"Trouble The Water," which won the Grand Jury Prize for Best Documentary at Sundance, debuted on two more screens than "Man," and found a $28,606 total. Its $9,535 average put it close to distributor Zeitgeist's June opening of "Chris and Don. A Love Story" (which averaged $10,531 on one screen), and a bit behind its biggest 2008 hit, "Up The Yangtze," which debuted to a $15,851 average back in April. However, the distribution of grosses between its theatres could be very telling. "Water" grossed a stellar $21,501 at New York's IFC Center, the same theater that "Yangtze" soley debuted at. "We had a really terrific team working on the film so our expectations were pretty high and I think high expectations have been fulfilled because the IFC gross was stupendous," said Nancy Gerstman, co-president of Zeitgeist, in an interview with indieWIRE. "'Up the Yangtze' has done really well. And for this film, I have higher expectations."

At the other end, "Water"'s engagement at the Regal Westpark 8 in Irvine, California, "Water" took in just $1,266. "I think Orange County is a certain audience," said Gerstman. "We open our films in Orange County. We do it normally and it was requested so we assumed the theater owners would know whether their audience would like it. But its probably a rather conservative audience, and that this film is going to play at least initially better to a more open-minded, liberal audience." Also perhaps a factor is Irvine's miniscule African-American population (at under 2%). The doc, which centers on an African-American couple in the midst of Katrina, found very strong sales in heavily African-American Harlem. Though not reported to Rentrak (or included in the figures listed here), "Water" also screened at a 100 seat Harlem live theatre, Imagenation at the Faison Firehouse. Box office was approximately $4,700 for the weekend based on advanced sales, which is very good for such a small venue.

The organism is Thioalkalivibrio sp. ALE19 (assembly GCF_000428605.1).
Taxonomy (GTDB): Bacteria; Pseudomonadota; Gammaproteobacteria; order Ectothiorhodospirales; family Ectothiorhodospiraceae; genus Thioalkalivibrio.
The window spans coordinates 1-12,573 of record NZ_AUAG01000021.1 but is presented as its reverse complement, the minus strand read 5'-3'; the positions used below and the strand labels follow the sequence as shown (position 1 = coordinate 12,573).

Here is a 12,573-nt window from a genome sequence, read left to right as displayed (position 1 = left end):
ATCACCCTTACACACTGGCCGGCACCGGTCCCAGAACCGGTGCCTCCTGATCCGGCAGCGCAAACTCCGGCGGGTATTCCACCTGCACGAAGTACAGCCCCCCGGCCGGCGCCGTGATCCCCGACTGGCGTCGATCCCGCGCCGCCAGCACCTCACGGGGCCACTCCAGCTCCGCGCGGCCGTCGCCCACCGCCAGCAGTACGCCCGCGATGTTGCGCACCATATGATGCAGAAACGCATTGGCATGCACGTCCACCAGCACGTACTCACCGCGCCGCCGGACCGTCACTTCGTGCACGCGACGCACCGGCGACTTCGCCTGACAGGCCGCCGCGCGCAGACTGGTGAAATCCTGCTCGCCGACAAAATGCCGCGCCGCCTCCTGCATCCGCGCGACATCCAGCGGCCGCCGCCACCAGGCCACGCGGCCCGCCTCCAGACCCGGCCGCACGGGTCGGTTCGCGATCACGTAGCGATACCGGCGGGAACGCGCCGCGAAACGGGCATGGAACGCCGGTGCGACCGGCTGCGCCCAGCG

The expansion will be an interesting in terms of how it film plays out in certain regions and demographics. Gerstman said the film is already booked into 50 cities across the country (check out "Water"'s expansion schedule here). "Since the grosses at IFC was really so good the expansion will grow by leaps and bounds," she said. "We've already been called by a lot theaters today and we will continue to book theatres."


"Hamlet 2" Underperforms

Focus Features had high hopes for "Hamlet 2." But the distributor's over $10 million Sundance purchase looked weak this weekend. In its aggressive 103 screen debut before a wide expansion this Wednesday, it grossed $439,925 for a $4,271 average, which is far below Focus' "In Bruges," which opened on a similar 112 screens earlier this year and managed over double the average at $10,420. And that film had much lower expectations. "In a lot of markets it underperformed," admitted Jack Foley, president of theatrical distribution for Focus, told indieWIRE in an interview.